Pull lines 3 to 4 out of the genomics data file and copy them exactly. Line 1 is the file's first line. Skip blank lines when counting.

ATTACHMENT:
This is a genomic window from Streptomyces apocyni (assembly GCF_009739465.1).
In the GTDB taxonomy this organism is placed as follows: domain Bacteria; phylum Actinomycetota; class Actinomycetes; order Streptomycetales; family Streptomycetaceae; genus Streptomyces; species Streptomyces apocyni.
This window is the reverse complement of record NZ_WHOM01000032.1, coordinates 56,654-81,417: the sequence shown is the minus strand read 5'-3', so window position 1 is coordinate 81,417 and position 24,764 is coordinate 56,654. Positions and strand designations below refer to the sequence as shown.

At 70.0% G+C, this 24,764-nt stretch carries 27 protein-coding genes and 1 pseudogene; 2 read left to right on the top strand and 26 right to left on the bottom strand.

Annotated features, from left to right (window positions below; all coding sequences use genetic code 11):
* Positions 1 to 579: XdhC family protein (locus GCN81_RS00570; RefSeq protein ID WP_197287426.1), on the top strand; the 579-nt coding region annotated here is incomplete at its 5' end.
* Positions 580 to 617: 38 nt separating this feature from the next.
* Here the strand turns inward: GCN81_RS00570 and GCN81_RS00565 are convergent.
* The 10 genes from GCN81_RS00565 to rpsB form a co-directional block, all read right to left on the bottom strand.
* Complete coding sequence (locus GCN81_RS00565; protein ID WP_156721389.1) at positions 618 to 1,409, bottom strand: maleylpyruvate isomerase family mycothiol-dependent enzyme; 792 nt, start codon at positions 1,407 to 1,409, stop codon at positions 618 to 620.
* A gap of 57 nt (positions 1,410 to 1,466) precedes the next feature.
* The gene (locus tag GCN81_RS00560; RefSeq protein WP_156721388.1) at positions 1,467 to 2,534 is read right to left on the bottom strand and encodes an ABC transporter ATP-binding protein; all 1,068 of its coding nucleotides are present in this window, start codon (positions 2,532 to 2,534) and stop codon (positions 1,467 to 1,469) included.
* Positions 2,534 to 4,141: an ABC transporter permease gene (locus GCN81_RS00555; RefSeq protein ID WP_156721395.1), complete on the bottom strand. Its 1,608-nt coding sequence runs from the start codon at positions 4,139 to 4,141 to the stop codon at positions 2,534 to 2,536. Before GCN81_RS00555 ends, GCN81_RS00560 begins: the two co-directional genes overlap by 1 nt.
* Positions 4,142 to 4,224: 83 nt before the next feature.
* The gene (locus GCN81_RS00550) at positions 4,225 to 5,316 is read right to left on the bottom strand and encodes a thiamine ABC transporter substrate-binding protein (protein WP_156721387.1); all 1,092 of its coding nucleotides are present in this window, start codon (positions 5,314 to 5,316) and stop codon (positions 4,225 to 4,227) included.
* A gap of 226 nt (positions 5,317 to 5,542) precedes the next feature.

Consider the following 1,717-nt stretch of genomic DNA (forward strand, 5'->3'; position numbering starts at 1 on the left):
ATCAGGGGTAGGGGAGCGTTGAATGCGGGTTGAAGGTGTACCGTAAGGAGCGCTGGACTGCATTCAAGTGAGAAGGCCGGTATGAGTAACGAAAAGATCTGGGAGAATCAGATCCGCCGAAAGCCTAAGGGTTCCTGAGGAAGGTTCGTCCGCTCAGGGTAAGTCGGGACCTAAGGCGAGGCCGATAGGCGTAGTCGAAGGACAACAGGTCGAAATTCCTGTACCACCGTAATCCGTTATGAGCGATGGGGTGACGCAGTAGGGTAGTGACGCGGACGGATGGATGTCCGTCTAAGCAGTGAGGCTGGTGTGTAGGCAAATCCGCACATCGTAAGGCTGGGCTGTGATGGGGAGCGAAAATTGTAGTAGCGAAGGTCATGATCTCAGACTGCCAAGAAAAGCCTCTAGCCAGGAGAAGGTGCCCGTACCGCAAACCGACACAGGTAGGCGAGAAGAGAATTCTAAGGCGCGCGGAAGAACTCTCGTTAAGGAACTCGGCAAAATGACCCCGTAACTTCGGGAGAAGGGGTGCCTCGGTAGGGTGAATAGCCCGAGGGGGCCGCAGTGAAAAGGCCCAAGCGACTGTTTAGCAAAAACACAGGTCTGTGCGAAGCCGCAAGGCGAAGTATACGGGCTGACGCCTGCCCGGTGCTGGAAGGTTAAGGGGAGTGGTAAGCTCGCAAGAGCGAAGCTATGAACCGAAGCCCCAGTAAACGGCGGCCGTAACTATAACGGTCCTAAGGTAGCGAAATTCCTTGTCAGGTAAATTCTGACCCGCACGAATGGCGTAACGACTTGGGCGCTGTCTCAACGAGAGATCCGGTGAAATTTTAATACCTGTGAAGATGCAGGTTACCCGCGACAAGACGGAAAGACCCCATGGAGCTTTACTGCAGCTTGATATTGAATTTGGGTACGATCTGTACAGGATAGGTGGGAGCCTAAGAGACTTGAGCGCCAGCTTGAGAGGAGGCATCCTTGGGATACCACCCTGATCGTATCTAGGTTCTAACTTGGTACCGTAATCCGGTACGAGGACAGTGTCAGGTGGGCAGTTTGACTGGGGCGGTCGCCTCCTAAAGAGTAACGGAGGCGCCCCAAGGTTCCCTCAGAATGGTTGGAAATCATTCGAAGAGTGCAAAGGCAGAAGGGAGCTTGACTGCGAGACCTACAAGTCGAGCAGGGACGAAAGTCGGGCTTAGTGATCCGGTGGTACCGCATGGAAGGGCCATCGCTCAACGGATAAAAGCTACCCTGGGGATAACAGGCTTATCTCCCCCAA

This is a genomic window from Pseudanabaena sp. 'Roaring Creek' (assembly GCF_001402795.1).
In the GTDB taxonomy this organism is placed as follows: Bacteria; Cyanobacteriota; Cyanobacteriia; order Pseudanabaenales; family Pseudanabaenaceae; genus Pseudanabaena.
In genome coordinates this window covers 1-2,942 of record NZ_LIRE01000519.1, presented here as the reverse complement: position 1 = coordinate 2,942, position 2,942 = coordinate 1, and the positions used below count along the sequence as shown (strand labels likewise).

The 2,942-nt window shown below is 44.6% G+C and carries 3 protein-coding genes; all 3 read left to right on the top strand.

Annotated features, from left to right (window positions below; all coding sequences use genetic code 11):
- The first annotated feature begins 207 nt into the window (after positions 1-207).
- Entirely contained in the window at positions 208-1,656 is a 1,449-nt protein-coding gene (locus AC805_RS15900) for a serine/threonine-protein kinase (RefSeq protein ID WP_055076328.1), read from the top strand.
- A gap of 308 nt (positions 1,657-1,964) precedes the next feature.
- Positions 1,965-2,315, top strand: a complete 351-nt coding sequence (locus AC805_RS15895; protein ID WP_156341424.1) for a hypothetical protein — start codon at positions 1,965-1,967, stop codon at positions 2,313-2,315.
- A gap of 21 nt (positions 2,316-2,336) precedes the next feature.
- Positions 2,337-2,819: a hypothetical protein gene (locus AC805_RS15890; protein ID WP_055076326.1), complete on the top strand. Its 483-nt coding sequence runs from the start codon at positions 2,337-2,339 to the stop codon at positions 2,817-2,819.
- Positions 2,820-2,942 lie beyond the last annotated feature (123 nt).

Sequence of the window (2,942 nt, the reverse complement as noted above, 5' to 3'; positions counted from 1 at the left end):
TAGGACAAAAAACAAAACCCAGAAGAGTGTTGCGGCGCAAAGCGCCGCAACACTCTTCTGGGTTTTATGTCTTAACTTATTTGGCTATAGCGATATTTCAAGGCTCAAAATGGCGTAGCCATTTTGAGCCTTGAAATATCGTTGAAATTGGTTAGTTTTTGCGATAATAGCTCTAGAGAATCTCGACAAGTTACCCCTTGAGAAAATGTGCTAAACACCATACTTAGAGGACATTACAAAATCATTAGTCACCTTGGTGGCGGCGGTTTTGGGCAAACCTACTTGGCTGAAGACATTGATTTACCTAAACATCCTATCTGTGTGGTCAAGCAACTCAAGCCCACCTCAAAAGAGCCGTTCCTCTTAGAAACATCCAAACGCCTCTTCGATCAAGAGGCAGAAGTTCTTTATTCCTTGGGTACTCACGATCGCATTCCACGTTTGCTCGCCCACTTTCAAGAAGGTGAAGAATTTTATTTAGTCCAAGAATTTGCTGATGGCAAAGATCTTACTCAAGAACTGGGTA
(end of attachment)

This window is the reverse complement of record NZ_WHOM01000032.1, coordinates 56,654-81,417: the sequence shown is the minus strand read 5'-3', so window position 1 is coordinate 81,417 and position 24,764 is coordinate 56,654. Positions and strand designations below refer to the sequence as shown.

At 70.0% G+C, this 24,764-nt stretch carries 27 protein-coding genes and 1 pseudogene; 2 read left to right on the top strand and 26 right to left on the bottom strand.